The Master of Science in Environmental and Sustainability Engineering aims to advance environmental engineering and sustainability to enhance human well-being through the development, application, and dissemination of relevant knowledge. The curriculum is arranged into four themes:
- Systems & Resources – topics within this area vary in scale and include: modeling of groundwater, surfacewater, and air systems; engineered systems such as drinking water distributions systems; and interactions between the environment and urban systems (e.g. stormwater management).
- Treatment & Sensing Technologies – topics within this area focus on the mitigation and quantification of pollutants loads to the environment, including humans, within all media (air, water, soils).
- Bio-chemical-physical Processes – topics within this area focus on fundamental process that control the fate and transport of pollutants, including remediation techniques.
- Environmental Exposure and Risk – topics within this area focus on identifying, quantifying and reducing risk.
Admission to this program is contingent upon admission to the Graduate School.
The M.S. in Environmental and Sustainability Engineering will admit students with bachelor’s degrees or the equivalent in engineering and other qualified science programs if there is a demonstrated aptitude for quantitative analysis. The degree program is suitable for new or recent graduates, as well as experienced professionals. Students will be required to have significant mathematics-based science capabilities. Students should have an overall grade point average (g.p.a.) of 3.2 for regular admission. Qualified or probationary admission may be granted with a lower g.p.a. As noted above, field/professional experience will be viewed positively in the application review process.
The M.S. in Environmental and Sustainability Engineering requires a minimum of thirty credits under one of two degree plans approved by the College of Engineering:
Plan A: consists of a minimum of twenty-four credit hours of course-work in combination with a minimum of six credits of thesis.
Plan C: consists of a minimum of thirty credits of course-work.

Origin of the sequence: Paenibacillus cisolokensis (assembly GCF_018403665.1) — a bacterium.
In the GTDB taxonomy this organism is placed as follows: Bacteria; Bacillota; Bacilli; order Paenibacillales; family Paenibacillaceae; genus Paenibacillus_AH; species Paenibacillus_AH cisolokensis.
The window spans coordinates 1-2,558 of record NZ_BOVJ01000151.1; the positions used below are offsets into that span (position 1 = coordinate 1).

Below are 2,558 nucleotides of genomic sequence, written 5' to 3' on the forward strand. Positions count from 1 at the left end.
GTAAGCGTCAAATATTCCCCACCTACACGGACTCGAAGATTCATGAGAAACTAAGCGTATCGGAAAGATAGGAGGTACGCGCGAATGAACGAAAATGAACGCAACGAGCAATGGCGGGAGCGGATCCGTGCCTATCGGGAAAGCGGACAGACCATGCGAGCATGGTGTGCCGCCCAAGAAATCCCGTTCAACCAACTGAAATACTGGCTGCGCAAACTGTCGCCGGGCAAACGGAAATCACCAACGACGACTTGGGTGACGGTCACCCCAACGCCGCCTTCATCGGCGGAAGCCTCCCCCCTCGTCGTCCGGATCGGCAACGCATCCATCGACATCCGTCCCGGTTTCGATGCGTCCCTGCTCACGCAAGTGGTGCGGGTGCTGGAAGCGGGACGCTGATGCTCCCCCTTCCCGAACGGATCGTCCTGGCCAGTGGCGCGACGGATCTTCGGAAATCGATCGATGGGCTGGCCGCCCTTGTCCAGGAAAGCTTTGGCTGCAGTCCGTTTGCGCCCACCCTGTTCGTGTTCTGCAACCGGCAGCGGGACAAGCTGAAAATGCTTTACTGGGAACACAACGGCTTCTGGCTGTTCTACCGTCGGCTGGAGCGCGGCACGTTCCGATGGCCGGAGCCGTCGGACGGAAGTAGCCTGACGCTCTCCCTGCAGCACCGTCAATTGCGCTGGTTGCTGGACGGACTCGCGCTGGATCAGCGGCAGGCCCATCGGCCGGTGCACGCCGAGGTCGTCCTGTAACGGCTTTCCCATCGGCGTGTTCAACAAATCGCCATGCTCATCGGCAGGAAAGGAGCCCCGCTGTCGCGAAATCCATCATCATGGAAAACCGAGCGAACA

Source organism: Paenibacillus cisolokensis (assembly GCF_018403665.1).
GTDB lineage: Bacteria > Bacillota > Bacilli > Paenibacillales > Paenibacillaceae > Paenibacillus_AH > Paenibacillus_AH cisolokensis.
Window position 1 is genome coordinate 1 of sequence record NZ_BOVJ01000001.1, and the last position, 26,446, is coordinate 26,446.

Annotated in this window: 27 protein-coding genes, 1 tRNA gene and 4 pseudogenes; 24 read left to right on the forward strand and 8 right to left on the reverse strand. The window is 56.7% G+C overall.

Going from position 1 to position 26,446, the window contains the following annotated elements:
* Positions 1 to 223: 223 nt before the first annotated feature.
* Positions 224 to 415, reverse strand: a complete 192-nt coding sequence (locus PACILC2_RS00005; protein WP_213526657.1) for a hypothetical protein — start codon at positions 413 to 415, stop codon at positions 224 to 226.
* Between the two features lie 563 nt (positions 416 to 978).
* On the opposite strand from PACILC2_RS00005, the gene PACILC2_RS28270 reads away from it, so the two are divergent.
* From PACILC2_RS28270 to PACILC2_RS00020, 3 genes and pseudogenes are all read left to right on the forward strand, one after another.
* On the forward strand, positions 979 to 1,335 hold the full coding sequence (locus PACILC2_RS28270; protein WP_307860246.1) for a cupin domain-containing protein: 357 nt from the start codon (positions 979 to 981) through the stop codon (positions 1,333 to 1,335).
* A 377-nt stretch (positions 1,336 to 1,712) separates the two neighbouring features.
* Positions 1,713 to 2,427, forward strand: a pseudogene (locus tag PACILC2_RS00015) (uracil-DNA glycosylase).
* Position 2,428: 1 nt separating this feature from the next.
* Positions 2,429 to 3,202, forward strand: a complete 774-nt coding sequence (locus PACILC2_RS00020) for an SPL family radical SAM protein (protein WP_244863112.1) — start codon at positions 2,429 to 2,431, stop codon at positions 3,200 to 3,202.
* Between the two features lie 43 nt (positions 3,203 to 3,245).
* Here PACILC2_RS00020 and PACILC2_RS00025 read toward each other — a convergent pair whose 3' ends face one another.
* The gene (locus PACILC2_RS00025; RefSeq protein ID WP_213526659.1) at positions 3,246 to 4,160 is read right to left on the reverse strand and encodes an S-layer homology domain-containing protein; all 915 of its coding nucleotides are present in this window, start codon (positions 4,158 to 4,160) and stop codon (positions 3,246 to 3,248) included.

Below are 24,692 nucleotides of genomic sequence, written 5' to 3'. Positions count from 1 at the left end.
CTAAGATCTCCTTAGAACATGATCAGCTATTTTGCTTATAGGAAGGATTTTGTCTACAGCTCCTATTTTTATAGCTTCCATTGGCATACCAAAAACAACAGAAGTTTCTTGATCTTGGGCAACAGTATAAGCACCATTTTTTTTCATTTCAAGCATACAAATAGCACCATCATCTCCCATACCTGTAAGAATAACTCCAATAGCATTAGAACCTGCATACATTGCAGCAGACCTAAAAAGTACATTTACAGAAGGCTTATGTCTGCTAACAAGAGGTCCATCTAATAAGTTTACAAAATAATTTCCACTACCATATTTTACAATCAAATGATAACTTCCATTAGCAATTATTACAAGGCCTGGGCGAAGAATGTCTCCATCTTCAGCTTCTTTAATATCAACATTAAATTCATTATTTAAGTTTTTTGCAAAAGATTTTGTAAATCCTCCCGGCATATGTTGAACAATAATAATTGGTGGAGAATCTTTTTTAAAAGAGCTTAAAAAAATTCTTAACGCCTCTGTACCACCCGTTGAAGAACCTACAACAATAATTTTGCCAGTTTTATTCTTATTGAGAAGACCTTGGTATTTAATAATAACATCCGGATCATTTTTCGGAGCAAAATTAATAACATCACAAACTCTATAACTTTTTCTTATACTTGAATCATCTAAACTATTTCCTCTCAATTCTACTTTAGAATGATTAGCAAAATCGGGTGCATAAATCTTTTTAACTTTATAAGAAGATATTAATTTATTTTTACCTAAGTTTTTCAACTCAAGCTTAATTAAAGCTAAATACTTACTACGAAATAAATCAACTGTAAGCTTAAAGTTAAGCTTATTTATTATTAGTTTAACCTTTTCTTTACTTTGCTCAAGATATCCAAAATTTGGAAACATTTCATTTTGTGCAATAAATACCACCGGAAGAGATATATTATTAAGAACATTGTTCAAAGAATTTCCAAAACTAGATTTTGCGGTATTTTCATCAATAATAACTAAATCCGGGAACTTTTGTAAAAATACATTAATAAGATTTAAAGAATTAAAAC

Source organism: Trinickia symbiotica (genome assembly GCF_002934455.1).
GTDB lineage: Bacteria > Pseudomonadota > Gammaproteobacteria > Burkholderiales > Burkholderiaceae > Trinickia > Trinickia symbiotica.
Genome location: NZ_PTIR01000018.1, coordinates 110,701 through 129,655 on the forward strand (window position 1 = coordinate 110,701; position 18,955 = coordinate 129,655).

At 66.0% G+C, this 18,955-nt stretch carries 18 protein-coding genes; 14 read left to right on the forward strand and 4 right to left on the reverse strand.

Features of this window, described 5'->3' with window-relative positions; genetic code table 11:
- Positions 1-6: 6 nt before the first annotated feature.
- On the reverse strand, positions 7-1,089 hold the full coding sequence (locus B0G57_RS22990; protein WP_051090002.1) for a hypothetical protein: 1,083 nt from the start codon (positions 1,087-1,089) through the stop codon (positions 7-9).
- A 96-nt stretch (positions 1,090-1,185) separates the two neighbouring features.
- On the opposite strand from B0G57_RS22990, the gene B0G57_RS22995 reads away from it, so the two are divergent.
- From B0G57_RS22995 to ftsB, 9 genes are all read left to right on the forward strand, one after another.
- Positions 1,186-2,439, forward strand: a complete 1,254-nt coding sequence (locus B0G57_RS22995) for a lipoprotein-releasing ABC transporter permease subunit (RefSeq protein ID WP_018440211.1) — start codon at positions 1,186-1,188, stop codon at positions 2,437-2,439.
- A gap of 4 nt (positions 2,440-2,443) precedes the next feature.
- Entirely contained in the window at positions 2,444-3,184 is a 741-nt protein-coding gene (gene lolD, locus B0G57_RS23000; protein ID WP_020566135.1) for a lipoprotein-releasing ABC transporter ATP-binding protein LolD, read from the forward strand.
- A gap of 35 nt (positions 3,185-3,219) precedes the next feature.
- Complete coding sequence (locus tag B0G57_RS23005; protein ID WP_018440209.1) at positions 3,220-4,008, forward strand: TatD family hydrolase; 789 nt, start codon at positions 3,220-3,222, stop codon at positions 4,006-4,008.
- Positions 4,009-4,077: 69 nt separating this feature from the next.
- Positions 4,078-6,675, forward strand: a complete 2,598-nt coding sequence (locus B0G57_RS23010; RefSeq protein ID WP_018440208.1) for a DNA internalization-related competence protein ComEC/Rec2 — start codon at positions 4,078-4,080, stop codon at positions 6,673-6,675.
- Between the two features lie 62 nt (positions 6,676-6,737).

MS students may take a maximum of three credits of CE 7990 and a maximum of three credits of CE 7996. Registration in CE 7990 and/or CE 7996 must be approved by a faculty advisor and the graduate program director.
The program is designed to provide graduates a core of systems, treatment, process, and exposure/risk skills in research and applied situations.
|Students must take at least one course from each of the four foundational areas described below. Other courses may satisfy foundational area requirements if approved by Graduate Program Director.|
|Water Resources Foundational Area:|
|Open Channel Hydraulics|
|Hydrologic Analysis and Design|
|Chemistry Foundational Area:|
|Principles of Atmospheric Chemistry and Applications|
|Advanced Principles of Atmospheric Chemistry and Applications|
|Biology Foundational Area:|
|Applied Environmental Microbiology|
|Statistics Foundational Area:|
|Risk and Reliability in Civil Engineering|
|Civil Engineering Research Methods|
|Other Civil & Environmental Engineering course options include:|
|Water Supply and Wastewater Engineering|
|Energy, Emissions, Environment (E3) Design|
|Geotechnical Engineering I|
|Geotechnical Engineering II|
|Special Topics in Civil Engineering I|
|River Assessment and Restoration I|
|Sustainability Assessment and Management|
|Geoenvironmental Engineering I|
|Pharmaceutical Waste: Environmental Impact and Management|
|Advanced River Assessment and Restoration I|
|Industrial Waste Treatment|
|Advanced Air Pollution Engineering|
|Sustainability of Urban Environmental Systems|
|Engineering Properties of Soils|
|Special Topics in Civil Engineering II|
|Master's Thesis Research and Direction|
|Students may also take up to 9 credits from electives (as approved by advisor), such as:|
|Advanced Transport Phenomena|
|Intermediate Fluid Mechanics|
|Computational Fluid Mechanics and Heat Transfer|
|Applied Engineering Statistics|
|Engineering Experimental Design|
|Mathematical Models in Operations Research|
|Methods of Optimization|
The graduation requirement is completion of the M.S. courses with an overall GPA of 3.00 or higher. All core classes in the program must be completed with a 3.00 score or better. And all course work must be completed in accordance with the regulations of the Graduate School and the College of Engineering.